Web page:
It’s not easy to find heroes these days. So it was nice to see Drew Brees, quarterback for the New Orleans Saints and apparently all-around good guy, break the National Football League’s all-time passing mark this Monday night. Even better, though? His post-game interview.
When the ESPN interviewer Lisa Salters asked Brees what he told his kids at the end of the game, Brees said, “It’s probably what I tell them every night before they go to bed, which is you can accomplish anything in life you’re willing to work for. Nothing’s given, everything’s earned. But God has equipped us for great works. And I tell them that every night.”
Sounds almost like something Captain America might say, doesn’t it? Not that he’ll be quoting Brees anytime soon—at least not the Cap we’ve come to know in Disney/Marvel’s Avengers movies. Chris Evans, the guy who plays Steve Rogers, sent out a tweet that sure sounds like he’s hanging up his shield. “Playing this role over the last 8 years has been an honor,” he tweeted. “To everyone in front of the camera, behind the camera, and in the audience, thank you for the memories! Eternally grateful.” The news was met with much rending of garments, including from some in the superhero community. “I’m not crying. I’m weeping,” tweeted Ryan Reynolds, a.k.a. Deadpool. “There’s a difference.”
It’s too bad, because Hollywood could sure use a little extra law and order in its celebrity neighborhoods right about now. The homes of several stars have been burgled recently, and police suspect that the culprits chose their targets based on social media posts: If a star mentioned she’d be attending a swank party on Tuesday, what better time to stop by and snag a couple of spare watches?
Many of us have been victims of break-ins, too—not necessarily of our houses, but our online profiles. Facebook has proved to be particularly nettlesome. Which is why, when many started receiving messages that their profiles had been cloned, many fell for it. Turns out, they hadn’t: The whole thing was a hoax, staged for sundry and still-unknown reasons.
Users of Google+ weren’t so fortunate. Apparently, the service had been leaking personal information since 2015, and while Google fixed the problem this March, they never told anyone about it. What to do? Apparently just shut down the service. Which, I gather, disappointed the four people (or thereabouts) who still used it.
But “Undaunted” is, apparently, social media’s middle name: Facebook wants you to welcome its own intelligent cameras into your home—intuitive ones that will zoom in and follow you as you wander about a given room. (The idea is to make video chatting with fellow Facebookers that much easier, but many experts wonder whether consumers will trust Facebook with just that much more personal data.)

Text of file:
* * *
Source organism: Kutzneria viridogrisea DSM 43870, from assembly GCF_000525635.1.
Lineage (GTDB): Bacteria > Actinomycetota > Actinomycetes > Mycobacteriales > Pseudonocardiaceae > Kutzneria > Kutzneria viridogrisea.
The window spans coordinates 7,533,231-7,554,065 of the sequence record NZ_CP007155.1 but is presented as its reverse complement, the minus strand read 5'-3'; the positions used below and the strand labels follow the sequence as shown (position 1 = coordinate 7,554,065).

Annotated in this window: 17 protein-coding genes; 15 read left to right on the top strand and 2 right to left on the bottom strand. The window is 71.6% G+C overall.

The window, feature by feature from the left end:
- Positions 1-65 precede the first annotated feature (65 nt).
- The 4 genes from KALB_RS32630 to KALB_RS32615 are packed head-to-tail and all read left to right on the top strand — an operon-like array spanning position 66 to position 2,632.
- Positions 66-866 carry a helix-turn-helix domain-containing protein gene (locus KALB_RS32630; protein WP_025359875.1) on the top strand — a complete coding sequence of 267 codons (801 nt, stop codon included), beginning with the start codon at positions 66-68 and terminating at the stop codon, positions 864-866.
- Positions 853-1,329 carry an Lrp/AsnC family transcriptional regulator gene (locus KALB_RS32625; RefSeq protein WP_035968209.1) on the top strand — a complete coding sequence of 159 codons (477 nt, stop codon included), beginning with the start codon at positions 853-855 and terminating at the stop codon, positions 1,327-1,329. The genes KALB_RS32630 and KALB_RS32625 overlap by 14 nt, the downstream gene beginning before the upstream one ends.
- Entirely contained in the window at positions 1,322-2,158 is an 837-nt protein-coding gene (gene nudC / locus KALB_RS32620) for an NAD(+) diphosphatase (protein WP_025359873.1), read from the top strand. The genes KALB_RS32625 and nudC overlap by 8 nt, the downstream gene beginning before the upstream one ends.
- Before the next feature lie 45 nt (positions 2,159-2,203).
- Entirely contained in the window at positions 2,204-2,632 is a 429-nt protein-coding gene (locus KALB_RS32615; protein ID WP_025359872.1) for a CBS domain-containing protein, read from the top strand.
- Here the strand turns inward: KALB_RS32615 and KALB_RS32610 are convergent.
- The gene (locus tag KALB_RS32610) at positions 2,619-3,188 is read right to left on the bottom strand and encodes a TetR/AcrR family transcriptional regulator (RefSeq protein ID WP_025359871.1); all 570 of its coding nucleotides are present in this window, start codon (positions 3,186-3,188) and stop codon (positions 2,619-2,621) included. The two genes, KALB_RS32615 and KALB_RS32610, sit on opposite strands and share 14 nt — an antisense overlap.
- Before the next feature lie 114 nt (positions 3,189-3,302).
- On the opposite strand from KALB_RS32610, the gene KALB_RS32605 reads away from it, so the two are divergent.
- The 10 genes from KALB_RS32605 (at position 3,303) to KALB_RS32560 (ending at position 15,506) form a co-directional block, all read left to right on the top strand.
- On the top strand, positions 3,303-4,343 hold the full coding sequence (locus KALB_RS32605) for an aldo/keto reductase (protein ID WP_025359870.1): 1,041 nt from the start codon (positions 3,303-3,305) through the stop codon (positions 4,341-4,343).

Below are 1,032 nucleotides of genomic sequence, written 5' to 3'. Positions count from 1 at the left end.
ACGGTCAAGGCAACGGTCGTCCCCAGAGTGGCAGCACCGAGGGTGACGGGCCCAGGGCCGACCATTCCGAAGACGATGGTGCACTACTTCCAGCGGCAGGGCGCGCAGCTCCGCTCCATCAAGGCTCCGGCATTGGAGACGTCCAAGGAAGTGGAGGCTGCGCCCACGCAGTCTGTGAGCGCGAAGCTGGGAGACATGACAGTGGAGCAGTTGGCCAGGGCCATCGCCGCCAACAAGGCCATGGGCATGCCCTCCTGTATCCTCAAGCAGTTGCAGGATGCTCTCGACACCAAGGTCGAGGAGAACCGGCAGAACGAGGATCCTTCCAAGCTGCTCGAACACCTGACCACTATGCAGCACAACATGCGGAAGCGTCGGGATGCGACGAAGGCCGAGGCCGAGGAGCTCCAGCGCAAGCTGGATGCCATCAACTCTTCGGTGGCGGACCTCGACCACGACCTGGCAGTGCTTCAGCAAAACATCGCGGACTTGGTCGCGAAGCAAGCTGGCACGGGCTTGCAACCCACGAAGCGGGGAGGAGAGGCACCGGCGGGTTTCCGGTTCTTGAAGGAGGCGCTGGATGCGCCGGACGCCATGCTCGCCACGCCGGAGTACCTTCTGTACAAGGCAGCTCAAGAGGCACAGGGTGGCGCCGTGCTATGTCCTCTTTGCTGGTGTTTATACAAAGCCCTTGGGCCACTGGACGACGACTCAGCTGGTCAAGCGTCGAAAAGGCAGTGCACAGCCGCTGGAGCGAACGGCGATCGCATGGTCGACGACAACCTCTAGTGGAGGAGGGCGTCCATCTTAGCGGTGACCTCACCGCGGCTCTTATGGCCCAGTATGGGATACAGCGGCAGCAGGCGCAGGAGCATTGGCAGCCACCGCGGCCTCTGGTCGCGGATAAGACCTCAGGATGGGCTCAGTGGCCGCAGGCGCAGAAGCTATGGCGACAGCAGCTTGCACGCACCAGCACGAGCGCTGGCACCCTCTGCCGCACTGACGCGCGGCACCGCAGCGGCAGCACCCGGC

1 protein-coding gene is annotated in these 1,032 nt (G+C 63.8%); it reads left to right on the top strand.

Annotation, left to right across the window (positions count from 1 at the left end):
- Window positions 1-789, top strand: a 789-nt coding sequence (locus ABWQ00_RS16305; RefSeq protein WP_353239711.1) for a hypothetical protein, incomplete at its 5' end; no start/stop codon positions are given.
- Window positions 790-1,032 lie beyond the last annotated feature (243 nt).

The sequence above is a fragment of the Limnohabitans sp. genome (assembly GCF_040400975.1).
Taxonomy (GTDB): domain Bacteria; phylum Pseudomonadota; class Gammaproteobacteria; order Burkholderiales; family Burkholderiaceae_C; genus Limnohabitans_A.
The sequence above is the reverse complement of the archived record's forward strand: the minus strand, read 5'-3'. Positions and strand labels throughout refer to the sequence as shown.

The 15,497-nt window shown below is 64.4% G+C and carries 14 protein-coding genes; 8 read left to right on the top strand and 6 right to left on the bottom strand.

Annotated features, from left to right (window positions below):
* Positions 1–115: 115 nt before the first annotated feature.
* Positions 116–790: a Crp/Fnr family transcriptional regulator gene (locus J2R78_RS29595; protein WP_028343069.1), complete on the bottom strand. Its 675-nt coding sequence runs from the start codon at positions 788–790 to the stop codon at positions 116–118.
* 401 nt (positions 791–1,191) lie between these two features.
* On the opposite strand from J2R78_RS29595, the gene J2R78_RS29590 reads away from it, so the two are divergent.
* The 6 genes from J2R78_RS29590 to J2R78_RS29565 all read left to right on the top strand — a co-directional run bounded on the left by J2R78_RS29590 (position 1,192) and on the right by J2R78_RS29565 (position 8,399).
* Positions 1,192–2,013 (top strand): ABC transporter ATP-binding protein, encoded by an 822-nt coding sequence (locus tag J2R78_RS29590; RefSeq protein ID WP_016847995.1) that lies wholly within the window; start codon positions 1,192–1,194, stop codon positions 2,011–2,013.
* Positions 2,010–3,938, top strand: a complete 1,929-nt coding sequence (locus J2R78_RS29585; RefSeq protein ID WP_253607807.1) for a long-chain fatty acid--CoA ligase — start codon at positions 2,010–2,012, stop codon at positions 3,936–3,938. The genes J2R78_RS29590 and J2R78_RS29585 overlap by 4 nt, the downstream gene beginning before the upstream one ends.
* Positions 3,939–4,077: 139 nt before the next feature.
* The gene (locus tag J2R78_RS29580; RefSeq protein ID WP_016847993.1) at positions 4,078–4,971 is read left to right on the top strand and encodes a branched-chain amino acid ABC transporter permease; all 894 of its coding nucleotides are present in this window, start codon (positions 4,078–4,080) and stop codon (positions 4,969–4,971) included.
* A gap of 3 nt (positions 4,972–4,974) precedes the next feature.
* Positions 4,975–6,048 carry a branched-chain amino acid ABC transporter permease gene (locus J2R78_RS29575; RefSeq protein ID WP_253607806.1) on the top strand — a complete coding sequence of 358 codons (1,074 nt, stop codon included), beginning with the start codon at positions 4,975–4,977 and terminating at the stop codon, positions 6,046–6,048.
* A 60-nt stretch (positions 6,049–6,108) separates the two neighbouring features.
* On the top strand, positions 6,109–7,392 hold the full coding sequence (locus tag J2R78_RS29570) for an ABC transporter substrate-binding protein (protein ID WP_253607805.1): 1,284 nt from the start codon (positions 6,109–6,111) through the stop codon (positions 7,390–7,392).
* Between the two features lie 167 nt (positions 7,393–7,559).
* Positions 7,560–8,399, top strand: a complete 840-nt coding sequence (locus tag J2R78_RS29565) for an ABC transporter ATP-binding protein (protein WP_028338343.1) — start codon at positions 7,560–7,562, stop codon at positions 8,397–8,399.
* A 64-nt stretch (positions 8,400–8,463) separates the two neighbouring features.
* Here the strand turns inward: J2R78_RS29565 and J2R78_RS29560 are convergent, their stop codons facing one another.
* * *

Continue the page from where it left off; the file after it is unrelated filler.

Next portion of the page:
Oh, and here’s another comforting thought for you: Digital assistants like Alexa and Siri are getting smarter, more intuitive, and—well, let’s just say it—potentially nosier all the time. And according to The Atlantic, there’ll be more of them than us humans by 2021.
But while technology is infiltrating every area of our lives, it at least looks softer while doing it. The biggest trend in tech is, apparently, fabric. (I’m hoping that, one day, automated vacuum cleaners will double as fluffy ottomans.)
Speaking of techno-things that seem to infiltrate every aspect of our lives, let’s turn our attention to Netflix for a moment. The streaming service has gotten so influential now that it’s forced Hollywood into a talent war. Oh, and the country of India has now seen the first official case of Netflix addiction.
Health professionals have more experience with gambling addictions, of course, but a new Google study finds that there’s a new gateway to said addiction: smartphone apps. Teens, meanwhile, are experimenting with another addictive substance: marijuana. And they’re not just smoking it, either. Some are vaping it or eating it, too.
And so another culture clips installment is coming to a close on a typically chipper note. Captain America’s retiring. Teens are vaping weed. Watching Netflix could pull us all into unhealthy and potentially addictive binging habits. But be thankful for this, at least: You’ve not put $1.4 million in a shredder recently.
The same cannot be said about the buyer of an artwork titled “Girl with Red Balloon,” painted by the famed, reclusive and puckish street artist, Banksy. The painting was the subject of a bidding war—one that finally hit $1.4 million.But as soon as the gavel came down, the painting started to come down, too—right through the shredder Banksy hid inside its hefty gilded frame.
No worries, you mysterious, rich painting buyer, you. A little Scotch tape will fix it right up.